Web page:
In a unanimous decision on Thursday, a panel of three federal judges knocked down the Texas voter-ID law, which would have required voters to show a form of government-issued photo identification. The state will undoubtedly appeal the decision, but the news is yet another blow to the law, which the Justice Department already determined would disproportionately affect nonwhite voters. The Department of Justice estimated that between 600,000 and 800,000 registered voters would be affected. Those with Hispanic surnames were far more likely than whites to not have the requisite identification.
While it's yet another rebuke to strict voter-ID laws, the court's decision also illustrates just how much the specifics of this law, and its particularly scary effects, were brought on by the arrogance of state lawmakers and (Republican) officials. Like right-wing Republicans in the many states that went whole-hog GOP in 2009 and 2010—Wisconsin, Michigan, Maine, Alabama, Virginia, and Louisiana come immediately to mind—Texas's lawmakers, who had added to an already-substantial majority, decided that they had a mandate to make massive changes, from public schools to reproductive rights to election law. "Overreach" seemed to be the rallying cry of the new state Republican majorities. And on voter ID, Texas Republicans overreached like crazy.
Texas Republicans had been trying to pass a voter-ID law for years, and three times in a row, the Democrats had foiled their plans. So when the GOP tsunami swept through the Lone Star State in 2010 and made the Democratic Party little more than a buzzing mosquito, occasionally annoying but hardly dangerous, the conservative lawmakers decided they'd go for the gold. The photo-ID requirement that they passed is likely the strictest in the country. (The laws are so complicated, all with their own particular twists and complications, that it's hard to say for sure.) Only five forms of ID were acceptable: driver's licenses, military IDs, passports, concealed handgun licenses, and special voter-ID cards. The latter would be provided free of charge, but that was basically the only accommodation the state would make for the hundreds of thousands of voters without those IDs. No student IDs were acceptable, as in other voter-ID states. No expired licenses, which other states allow. Those who lived in one of the 81 counties (out of 254) without a card-issuing Department of Public Safety office could face long drives to get the necessary identification. Many of those offices offered only limited hours, but lawmakers did not make them longer (another concession some states have made). During the debate, Democrats pointed to the hundreds of thousands who might lose their right to vote, bringing out maps to highlight how many voters in rural counties live more than 100 miles from a card-issuing office. They were routinely ignored. Texas Republicans were determined to get the maximum voter disenfranchisement out of their law.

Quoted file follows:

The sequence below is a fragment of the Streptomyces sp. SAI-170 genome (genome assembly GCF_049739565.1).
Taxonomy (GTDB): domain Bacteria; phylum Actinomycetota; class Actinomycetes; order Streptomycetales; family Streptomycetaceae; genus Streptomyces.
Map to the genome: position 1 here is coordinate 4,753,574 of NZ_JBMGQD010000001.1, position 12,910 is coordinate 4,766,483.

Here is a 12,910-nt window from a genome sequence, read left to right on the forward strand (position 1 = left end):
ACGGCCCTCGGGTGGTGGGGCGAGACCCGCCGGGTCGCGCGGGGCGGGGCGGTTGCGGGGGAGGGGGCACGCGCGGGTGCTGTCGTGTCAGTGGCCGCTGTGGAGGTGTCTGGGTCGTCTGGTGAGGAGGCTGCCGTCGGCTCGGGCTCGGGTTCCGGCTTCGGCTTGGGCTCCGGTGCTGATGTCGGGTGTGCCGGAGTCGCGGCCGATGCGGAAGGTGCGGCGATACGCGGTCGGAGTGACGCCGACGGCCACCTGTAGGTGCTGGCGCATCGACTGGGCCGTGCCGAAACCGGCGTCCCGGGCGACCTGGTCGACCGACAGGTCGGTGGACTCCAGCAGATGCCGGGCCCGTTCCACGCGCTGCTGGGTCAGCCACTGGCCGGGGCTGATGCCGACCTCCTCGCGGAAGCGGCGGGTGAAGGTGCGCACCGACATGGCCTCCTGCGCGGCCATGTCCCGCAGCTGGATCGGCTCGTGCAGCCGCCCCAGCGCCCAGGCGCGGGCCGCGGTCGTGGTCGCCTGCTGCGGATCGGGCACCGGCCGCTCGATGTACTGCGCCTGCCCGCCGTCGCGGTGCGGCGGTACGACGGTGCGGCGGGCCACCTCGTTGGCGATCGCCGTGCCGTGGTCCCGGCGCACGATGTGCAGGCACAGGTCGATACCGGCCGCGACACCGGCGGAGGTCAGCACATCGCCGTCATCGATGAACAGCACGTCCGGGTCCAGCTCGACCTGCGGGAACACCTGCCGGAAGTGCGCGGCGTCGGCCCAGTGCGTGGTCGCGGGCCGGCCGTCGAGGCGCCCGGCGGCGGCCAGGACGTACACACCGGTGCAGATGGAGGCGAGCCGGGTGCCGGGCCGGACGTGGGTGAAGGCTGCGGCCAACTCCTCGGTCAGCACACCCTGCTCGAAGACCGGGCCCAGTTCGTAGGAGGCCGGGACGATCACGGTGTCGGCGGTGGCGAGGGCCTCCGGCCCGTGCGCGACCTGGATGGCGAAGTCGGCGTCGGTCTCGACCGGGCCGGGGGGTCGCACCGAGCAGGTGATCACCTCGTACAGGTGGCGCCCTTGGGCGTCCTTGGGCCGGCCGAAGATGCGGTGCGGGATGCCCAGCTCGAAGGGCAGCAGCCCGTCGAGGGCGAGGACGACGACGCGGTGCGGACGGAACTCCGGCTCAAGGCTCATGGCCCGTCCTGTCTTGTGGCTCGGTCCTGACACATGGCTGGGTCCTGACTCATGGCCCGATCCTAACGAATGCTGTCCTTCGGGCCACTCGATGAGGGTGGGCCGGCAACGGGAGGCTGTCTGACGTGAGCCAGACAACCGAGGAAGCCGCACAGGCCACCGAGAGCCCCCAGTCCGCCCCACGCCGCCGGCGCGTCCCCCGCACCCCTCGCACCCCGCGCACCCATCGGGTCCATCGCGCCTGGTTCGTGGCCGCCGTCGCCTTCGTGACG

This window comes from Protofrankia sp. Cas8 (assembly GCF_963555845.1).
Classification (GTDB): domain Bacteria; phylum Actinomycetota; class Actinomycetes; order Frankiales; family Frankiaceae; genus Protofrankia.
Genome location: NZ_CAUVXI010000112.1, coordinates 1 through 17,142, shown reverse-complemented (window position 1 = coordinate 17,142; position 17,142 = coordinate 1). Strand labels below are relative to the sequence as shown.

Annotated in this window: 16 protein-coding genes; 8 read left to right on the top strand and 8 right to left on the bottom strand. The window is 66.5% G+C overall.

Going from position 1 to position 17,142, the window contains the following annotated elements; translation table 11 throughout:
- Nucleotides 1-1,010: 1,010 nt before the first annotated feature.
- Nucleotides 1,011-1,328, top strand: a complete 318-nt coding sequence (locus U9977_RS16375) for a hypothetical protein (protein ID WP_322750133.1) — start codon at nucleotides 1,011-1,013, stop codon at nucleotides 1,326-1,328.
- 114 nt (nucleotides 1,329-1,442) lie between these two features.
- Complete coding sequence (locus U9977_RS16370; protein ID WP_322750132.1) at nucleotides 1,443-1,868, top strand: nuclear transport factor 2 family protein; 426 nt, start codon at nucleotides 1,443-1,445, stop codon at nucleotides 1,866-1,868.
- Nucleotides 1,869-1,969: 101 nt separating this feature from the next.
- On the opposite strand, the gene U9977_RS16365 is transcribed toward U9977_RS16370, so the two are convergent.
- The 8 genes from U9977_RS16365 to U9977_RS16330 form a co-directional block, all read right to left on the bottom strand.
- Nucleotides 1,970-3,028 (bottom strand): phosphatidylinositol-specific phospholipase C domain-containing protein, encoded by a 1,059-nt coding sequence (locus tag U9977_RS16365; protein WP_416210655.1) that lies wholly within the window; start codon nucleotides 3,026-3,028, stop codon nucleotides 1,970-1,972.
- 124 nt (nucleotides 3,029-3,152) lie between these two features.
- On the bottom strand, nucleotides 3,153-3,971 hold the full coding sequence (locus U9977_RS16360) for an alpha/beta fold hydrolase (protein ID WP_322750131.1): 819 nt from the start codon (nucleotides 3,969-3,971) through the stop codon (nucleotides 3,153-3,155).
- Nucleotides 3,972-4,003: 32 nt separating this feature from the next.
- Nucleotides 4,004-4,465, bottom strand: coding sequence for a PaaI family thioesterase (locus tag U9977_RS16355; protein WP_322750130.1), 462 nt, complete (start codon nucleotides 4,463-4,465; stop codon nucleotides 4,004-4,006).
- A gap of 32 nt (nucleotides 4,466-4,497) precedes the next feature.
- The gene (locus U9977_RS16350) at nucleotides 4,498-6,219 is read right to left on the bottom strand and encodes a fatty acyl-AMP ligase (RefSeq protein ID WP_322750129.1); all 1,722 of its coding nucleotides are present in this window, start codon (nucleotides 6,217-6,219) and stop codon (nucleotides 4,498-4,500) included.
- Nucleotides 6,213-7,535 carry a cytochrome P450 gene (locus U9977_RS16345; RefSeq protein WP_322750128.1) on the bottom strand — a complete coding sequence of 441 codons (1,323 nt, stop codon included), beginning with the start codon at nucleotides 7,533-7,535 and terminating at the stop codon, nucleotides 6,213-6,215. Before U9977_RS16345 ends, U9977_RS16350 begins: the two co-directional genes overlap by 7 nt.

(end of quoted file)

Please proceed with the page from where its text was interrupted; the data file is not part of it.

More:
Because of Texas's history of voter suppression, the Voting Rights Act requires the state to get approval from the feds before it can change election law. In such cases, the burden falls on the state to prove that the law will not, as Section Five of the VRA says, “lead to a retrogression in the position of racial minorities” with respect to voting. But the state's conservatives approached even this with a certain smugness. Requests for information from the Department of Justice were met with delays or with claims that Texas didn't have the data the DOJ wanted. After the Justice Department knocked down South Carolina's strict photo-ID requirement, Texas renewed its request for preclearance—and ten days later filed suit, demanding to put the law in place. By March, the DOJ had denied Texas preclearance and the case began in earnest.